This course explores the history and theory of international politics during the 20th century, placing the first decades of European political and economic integration in their historical context. Lectures introduce students to global political developments and the ways in which they influenced Europe’s political trajectory. The module focuses on what Eric Hobsbawm called the ‘short twentieth century’, that is the period roughly from the First World War through to the end of the Cold War, which was characterized by ideological and geostrategic competition between the western and eastern ‘blocs’. We will discuss how global politics informed the decision of European statesmen to pursue closer ties, as well as how their cooperation was shaped by international affairs. Looking beyond Western Europe, we will also discuss political developments in the Soviet sphere of influence and consider their impact on European integration since the end of the Second World War. The course thus puts the development of European integration in its global context and discusses developments at both sides of the Iron Curtain in parallel. By building explicit links to IR and to East European Studies, a multi-disciplinary way of studying the EU is opened. Another main purpose is to introduce students to basic theories of European integration, such as neo-functionalism and intergovernmentalism.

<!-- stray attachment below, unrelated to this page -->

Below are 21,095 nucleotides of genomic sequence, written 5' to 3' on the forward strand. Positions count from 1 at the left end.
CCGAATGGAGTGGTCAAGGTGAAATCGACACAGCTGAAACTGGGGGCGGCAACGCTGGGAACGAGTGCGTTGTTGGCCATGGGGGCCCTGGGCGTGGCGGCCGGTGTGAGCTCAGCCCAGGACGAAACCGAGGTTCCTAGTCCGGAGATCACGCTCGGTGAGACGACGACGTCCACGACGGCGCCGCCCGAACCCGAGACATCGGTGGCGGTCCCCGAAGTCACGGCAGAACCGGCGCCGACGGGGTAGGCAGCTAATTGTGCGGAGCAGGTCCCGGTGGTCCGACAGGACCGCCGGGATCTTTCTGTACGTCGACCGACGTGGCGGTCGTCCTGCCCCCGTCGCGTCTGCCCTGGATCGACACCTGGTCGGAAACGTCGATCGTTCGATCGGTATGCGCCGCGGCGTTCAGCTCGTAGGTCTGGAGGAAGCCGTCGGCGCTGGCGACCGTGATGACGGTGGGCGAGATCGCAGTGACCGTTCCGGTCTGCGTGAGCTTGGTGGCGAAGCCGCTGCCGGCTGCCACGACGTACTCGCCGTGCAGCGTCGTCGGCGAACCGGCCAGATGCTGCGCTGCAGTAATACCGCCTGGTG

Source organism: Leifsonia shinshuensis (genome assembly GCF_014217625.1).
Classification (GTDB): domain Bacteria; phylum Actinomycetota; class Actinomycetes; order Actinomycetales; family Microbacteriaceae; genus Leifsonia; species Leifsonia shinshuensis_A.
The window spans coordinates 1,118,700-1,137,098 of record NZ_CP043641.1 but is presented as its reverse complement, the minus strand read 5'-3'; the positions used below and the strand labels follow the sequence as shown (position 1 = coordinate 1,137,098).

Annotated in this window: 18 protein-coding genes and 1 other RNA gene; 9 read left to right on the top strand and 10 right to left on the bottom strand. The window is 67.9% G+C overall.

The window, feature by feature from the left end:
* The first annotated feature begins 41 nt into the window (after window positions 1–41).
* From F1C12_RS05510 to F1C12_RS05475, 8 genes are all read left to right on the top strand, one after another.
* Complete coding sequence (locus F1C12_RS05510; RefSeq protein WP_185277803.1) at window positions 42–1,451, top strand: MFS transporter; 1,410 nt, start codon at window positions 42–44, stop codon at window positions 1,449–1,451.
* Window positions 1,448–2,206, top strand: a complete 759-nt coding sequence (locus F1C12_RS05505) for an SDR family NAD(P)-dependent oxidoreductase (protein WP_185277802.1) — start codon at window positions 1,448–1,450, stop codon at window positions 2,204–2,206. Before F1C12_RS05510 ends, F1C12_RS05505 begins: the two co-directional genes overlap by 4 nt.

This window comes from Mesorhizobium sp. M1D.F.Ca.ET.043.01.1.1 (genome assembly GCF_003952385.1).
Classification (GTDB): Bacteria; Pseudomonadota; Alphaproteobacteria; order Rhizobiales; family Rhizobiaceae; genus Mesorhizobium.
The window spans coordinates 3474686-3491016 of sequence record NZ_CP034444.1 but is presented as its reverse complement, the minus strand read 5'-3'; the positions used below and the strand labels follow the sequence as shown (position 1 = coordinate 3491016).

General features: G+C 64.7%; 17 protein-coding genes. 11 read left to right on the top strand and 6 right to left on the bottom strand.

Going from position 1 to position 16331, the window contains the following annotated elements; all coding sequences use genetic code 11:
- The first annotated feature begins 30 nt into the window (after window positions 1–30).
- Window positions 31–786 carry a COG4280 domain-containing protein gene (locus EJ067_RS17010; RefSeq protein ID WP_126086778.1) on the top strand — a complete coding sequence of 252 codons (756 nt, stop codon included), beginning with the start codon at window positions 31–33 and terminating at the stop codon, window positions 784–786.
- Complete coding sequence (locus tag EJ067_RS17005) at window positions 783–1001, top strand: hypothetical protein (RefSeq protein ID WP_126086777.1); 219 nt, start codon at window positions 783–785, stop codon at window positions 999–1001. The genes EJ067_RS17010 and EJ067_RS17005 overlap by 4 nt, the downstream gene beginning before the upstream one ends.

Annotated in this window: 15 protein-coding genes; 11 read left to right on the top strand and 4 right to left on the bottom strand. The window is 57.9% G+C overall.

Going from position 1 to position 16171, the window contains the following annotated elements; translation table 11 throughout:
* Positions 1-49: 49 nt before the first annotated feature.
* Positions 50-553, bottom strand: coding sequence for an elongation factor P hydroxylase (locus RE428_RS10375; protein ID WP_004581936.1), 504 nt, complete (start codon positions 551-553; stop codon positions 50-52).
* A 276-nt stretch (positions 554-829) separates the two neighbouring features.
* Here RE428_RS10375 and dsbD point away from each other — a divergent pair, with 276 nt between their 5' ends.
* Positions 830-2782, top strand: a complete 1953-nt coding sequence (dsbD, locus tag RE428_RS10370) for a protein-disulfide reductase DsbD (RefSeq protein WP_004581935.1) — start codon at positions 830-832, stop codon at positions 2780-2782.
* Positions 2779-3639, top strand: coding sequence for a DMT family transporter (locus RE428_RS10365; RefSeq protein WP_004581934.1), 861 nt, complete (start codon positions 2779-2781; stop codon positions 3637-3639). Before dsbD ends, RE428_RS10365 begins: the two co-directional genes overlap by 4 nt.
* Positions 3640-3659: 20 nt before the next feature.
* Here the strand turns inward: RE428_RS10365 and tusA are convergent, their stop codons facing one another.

At the end of this course, students will:
• Have basic knowledge about the first decades in the development of the EU and the Soviet bloc in Central and Eastern Europe;
• Understand the global context of these developments;
• Be acquainted with basic integration theory.
• Dinan, D. (Ed.). (2006). Origins and evolution of the European Union. Oxford: Oxford University Press.
• Judt, T. (2007). Postwar. A history of Europe since 1945. London: Pimlico.